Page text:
UMKC Vice Provost & Dean of the School of Computing and Engineering Kevin Truman continues to work toward the day when UMKC becomes home to the Free Enterprise Center. In the July 23, 2014 Kansas City Business Journal article, UMKC enterprise center nabs funds for KC entrepreneurs, he described why various constituents have currently pledged over $7.4 million, about ½ of the center’s estimated cost. “It will be a fantastic entrepreneurial resource for the community,” Truman said. “Even though the center is proposed to be on the UMKC campus, it will handle budding entrepreneurs all the way through the industries here in town and be a resource for our students. It’s a one-stop shop with equipment to build prototypes and explore ideas.” The Free Enterprise Center will include laboratory space, rapid prototyping equipment, digital virtualization/visualization equipment and educational/collaborative space. Business and technology transfer advisors will be available to serve the students, faculty, researchers, local industries, entrepreneurs, artists, and K-12 students that will utilize the center.
In early Spring 2014 a provisional patent was filed by UMKC based on civil engineering Associate Professor John Kevern and Assistant Professor Megan Hart’s research on using actively enhanced pervious concrete (AEPC) as a permeable reactive barrier (PRB) for polluted groundwater treatment. The University of Missouri FastTrack program has recently confirmed funding research by co-PIs Dr. John Kevern and Dr. Megan Hartto turn this research into a licensable technology. Groundwater is the water source for approximately 50% of the world’s population, and approximately 30% of groundwater is estimated to be contaminated, requiring an actionable technology for remediation.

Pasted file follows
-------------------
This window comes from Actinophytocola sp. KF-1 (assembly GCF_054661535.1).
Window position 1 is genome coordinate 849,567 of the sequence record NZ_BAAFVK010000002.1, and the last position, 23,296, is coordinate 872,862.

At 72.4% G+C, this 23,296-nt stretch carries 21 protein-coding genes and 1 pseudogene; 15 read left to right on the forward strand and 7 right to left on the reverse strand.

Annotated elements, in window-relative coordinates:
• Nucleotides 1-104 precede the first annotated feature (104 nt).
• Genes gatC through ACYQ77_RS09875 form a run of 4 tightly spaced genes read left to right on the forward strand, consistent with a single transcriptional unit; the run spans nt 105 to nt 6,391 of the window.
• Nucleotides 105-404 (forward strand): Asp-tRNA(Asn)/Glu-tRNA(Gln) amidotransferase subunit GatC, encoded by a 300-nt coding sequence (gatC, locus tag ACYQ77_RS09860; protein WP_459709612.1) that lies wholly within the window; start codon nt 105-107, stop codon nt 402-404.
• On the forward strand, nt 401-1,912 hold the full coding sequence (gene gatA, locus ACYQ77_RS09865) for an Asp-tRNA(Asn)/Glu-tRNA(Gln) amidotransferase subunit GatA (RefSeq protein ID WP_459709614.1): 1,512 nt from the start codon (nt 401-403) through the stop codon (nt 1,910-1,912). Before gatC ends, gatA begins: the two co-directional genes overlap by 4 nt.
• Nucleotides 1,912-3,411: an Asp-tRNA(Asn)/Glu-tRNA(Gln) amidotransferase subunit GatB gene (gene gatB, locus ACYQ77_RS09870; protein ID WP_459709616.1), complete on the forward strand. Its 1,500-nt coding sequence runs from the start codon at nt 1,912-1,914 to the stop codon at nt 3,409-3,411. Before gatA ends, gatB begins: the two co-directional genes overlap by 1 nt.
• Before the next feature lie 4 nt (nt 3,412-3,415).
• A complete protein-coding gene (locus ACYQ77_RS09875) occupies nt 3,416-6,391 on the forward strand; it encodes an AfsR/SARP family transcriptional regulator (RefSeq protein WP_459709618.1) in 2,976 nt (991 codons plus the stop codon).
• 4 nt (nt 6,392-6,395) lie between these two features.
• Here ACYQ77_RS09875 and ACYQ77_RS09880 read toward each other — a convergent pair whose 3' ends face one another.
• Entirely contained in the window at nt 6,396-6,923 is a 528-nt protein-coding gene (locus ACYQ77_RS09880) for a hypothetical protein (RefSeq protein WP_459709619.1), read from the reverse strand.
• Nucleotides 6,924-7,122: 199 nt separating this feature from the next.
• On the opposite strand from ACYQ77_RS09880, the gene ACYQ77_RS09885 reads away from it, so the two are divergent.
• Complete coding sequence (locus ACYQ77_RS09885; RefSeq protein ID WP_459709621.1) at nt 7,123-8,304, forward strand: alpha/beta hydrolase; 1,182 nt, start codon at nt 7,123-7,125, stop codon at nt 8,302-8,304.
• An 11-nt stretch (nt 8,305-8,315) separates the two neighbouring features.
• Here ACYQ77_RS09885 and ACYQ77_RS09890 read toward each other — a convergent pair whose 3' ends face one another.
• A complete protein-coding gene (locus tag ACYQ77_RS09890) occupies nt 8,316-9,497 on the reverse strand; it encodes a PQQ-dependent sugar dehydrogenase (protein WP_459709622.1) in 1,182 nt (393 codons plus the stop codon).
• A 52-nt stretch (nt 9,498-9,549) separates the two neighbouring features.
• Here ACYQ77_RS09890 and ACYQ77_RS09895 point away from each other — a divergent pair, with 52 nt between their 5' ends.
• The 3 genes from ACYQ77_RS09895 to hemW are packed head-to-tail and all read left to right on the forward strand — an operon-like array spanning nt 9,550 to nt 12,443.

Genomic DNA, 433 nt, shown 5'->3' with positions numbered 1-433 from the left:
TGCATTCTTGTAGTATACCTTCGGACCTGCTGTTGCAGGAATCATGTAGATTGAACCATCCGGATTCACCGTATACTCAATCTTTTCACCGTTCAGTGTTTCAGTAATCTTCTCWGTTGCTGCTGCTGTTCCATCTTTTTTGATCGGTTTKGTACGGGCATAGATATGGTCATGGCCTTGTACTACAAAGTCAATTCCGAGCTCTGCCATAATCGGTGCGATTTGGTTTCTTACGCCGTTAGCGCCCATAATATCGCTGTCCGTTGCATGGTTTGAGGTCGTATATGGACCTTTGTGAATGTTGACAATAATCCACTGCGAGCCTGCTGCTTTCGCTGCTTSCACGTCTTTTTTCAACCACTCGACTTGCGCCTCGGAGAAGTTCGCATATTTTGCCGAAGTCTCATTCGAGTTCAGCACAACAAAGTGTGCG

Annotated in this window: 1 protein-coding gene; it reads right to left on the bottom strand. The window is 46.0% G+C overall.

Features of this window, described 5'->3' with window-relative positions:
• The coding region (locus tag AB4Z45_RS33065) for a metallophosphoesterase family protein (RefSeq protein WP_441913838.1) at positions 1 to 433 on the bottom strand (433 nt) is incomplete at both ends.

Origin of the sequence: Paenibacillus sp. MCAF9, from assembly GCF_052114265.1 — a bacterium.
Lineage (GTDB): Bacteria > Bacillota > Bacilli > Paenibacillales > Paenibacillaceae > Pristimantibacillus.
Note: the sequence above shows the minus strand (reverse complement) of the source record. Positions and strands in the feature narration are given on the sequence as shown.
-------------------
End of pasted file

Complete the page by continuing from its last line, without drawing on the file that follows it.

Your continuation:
The project, Enhanced Pervious Concrete as a Permeable Reactive Barrier Technology, is divided into five tasks which will be performed over the course of one year from June 1, 2014 to May 31, 2015. These tasks will provide the researchers the data and information needed to assemble a prospectus report suitable for dissemination to interested parties. This technology has the potential to replace or supplement the commercial applications of zero valent iron or comparable technology which treats on average 25-50% contaminated groundwater and it will be far less expensive than current techniques.
Our congratulations to Drs. Hart and Kevern! We look forward to learning more about the results of their research and the commercialization of this technology.
Vijay Kumar, Professor of Computer Science, has received a Curators’ Professorship effective this Fall 2014. As stated on the awards webpage, “It is the highest and most prestigious academic rank awarded by the Board of Curators of the University of Missouri. It is awarded to a select few outstanding scholars with established reputations.” Dr. Kumar is a nationally and internationally-known scholar, specializing in information security, wireless and mobile computing and database systems research with particular emphasis related to cyber security and wireless data dissemination.
His Curators’ Professorship recognizes his lifetime research achievements and his continued research impact as demonstrated by a recent National Science Foundation (NSF) award for his project, A Logic-based Security Framework for Wired and Mobile Perimeter, which examines security through dynamic firewalls. Dr. Kumar’s prior NSF grants include serving as PI with Co-PI Dr. Margaret Dunham from Southern Methodist University. He has also received research grants from AFRL (Air Force research Lab) to work on driverless cars, HP laboratories for data warehousing, St. Luke’s research foundation on medical informatics and UMRB on main memory database systems. These grants were related to projects on information security through firewall, data dissemination on wireless channels and mobile computing. Dr. Kumar has authored five technical books which are published by Prentice Hall, John Wiley, and Kluwer.
Our heartiest congratulations to Dr. Vijay Kumar. We are very proud of him and of his achievements and look forward to learning more about the results of his current research. His distinguished career has spanned 43 years with 30 of them as a computer science professor at UMKC and our School of Computing and Engineering.